Huge Victory: Winona County, Minnesota Bans Frac Sand Mining
By Jim Gurley
The Winona County Board of Commissioners on Nov. 22 voted 3-2 to ban the mining, processing or trans-loading of frac sand in the county, which is located in the environmentally delicate and beautiful Mississippi River bluff lands of southeast Minnesota.
Frac sand being transported by barge in the Upper Mississippi River between Iowa and Wisconsin. Ric Zarwell
Frac sand is an essential ingredient in fracking, which fractures shale deep underground. The frac sand (also known as silica sand) props open those fractures so that bubbles of oil or gas can flow to the surface. Fracking, a type of extreme energy extraction, cannot take place without this special silica sand. (Although there are more expensive alternatives such as imported ceramic beads or resin-coated sand.)
The sand we're familiar with (sand boxes or beach sand) is angular and variable in size, whereas frac sand is almost pure quartz and must be spherical, extremely crush-resistant and uniform in size.
The best type of this valuable sand is found in the Upper Midwest, with Wisconsin holding 75 percent of the nation's frac sand market. But the industry has been somewhat stymied in Minnesota due to intense and organized citizen opposition by such groups as Winona County's Citizens Against Silica Mining (CASM) and Minnesota's Land Stewardship Project which spearheaded the ban campaign.
Frac sand mining from the sky in Wisconsin, October 2013. Ted Auch
This ban applies only to rural areas, not to the city of Winona—which already has a half-dozen operations, including a mine within the city limits. City leaders, working behind the scenes, enabled the industry to get a substantial foothold in Winona in 2011 prior to public discussion, debate or significant local media coverage.
As the central transport hub (rail and barge) for the region, the city of Winona has seen intense controversy and protest. Citizens took direct action in 2012 when they dumped frac sand on the steps of city hall. In 2013, more than 100 people blocked the trucks with their bodies and shut down two large operations simultaneously, resulting in 35 arrests.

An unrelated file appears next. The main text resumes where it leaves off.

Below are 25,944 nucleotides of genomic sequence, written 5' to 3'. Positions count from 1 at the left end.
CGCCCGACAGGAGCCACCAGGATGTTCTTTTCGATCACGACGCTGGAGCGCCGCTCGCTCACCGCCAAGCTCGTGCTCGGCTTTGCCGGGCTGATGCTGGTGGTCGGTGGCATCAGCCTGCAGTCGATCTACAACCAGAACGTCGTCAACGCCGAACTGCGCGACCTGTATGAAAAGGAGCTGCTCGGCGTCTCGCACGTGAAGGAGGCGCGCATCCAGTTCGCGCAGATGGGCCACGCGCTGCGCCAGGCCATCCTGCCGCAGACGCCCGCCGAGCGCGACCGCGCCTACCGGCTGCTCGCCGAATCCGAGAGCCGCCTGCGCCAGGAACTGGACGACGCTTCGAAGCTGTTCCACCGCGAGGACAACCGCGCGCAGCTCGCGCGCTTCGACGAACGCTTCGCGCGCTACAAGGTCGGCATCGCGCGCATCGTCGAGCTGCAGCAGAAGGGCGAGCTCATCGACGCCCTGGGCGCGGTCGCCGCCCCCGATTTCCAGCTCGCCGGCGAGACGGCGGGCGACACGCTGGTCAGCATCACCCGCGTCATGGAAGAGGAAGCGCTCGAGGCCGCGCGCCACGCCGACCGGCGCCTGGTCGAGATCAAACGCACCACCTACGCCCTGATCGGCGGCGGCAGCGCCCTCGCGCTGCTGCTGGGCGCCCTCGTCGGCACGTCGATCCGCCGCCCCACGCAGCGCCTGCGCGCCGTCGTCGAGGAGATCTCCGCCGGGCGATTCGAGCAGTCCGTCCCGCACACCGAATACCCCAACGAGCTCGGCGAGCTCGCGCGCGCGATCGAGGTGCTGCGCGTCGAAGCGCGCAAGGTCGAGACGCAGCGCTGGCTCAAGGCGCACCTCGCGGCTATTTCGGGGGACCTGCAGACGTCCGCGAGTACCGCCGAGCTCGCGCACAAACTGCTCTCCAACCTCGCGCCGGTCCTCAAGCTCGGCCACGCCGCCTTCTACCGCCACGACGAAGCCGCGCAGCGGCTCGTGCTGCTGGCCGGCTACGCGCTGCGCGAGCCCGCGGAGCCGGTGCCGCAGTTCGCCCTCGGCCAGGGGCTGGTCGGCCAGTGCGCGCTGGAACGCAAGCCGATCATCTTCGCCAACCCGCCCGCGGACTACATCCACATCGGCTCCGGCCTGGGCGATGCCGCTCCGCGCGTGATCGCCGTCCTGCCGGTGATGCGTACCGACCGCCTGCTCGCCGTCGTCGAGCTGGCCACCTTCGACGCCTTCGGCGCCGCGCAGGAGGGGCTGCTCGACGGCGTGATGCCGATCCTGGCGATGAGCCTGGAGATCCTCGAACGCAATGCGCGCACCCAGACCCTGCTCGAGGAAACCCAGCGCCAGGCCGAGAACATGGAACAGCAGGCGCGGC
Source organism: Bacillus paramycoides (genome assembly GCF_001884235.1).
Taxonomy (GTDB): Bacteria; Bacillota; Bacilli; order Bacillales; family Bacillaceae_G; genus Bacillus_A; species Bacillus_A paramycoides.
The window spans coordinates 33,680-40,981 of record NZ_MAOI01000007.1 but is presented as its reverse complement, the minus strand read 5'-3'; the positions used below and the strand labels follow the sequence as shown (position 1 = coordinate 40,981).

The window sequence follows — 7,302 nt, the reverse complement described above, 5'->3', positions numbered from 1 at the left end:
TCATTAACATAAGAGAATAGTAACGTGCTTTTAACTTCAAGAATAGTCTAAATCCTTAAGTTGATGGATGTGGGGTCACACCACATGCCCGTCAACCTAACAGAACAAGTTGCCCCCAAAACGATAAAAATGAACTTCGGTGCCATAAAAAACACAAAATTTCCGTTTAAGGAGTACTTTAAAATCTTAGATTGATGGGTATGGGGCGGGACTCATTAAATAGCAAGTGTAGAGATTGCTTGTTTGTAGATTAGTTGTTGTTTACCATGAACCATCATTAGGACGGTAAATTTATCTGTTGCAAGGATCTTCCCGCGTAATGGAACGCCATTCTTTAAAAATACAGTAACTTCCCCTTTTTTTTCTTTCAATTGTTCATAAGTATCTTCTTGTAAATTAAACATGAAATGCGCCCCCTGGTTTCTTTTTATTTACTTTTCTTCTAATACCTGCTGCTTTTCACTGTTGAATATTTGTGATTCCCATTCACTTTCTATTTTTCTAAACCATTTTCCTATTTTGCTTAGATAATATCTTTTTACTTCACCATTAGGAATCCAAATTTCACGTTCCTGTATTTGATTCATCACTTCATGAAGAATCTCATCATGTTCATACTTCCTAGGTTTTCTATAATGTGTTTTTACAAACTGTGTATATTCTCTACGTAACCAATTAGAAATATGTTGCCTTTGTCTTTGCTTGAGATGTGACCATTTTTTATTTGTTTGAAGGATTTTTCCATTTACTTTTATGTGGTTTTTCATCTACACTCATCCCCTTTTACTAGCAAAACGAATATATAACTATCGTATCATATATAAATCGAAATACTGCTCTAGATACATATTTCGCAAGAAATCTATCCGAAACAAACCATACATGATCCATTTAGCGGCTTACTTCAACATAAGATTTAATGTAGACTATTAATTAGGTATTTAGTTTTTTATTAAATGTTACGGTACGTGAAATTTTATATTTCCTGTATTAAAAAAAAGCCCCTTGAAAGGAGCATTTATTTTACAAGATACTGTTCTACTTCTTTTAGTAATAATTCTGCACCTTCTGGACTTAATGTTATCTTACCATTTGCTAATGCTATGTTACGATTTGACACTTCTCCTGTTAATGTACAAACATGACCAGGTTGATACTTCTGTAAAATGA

Citizens shut down two frac-sand facilities April 29, 2013 in the city of Winona, Minnesota, resulting in 35 arrests. Here citizens block frac-sand trucks from unloading at the city's port on the Mississippi River. Andrew Link / Winona Daily News
Ban supporters cite several concerns. Frac sand is a known carcinogen leading to cancer and silicosis (a fatal and incurable lung disease). Frac-sand trucks emit diesel exhaust, which is linked to lung cancer. Chemicals used in settling ponds are concerning, as are the threats to groundwater from the leaching of heavy metals.
Citizens block trucks carrying frac sand during the 2013 Winona, Minnesota protest by locking arms at the Hemker processing facility.
People near frac sand operations suffer a loss of a sense of place, as entire bluffs are obliterated with mountain-top removal; stress and sickness from the 24/7 bright stadium lights and noise, and the hundreds of 80,000-pound semis that pass their houses daily.
Economically, tourism dollars are jeopardized, property values are often devalued for those who refuse to sell, roads are degraded or destroyed, and taxpayers are burdened with the added costs of monitoring and enforcement. (The industry has often flagrantly ignored regulations.)
When applying for a permit, the industry promises "reclamation" of the land afterwards, sometimes saying it will be better than before for native plants or crops. But experts warn that soil is a living organism that takes many years to form. And extractive industries have a history of declaring bankruptcy once they've taken the resource, leaving the residents to deal with the resulting problem.
The two commissioners who opposed a ban warned of impending lawsuits, saying that regulating the industry made more sense than banning it. They offered an alternative ordinance that would have limited the number of mines. But the county attorney, Karin Sonneman found that such a ban, with proper findings of fact, would be defensible in court.
Ban opponents also cited property rights, saying that taking away the possibility for a landowner to strip-mine constituted a "taking" under the U.S. Constitution, and interfered with interstate commerce. County Attorney Sonneman disagreed.
"I cannot control anyone who wants to sue this board, but I can certainly make darn well sure that the board's decisions are supported by the law and the facts," she said.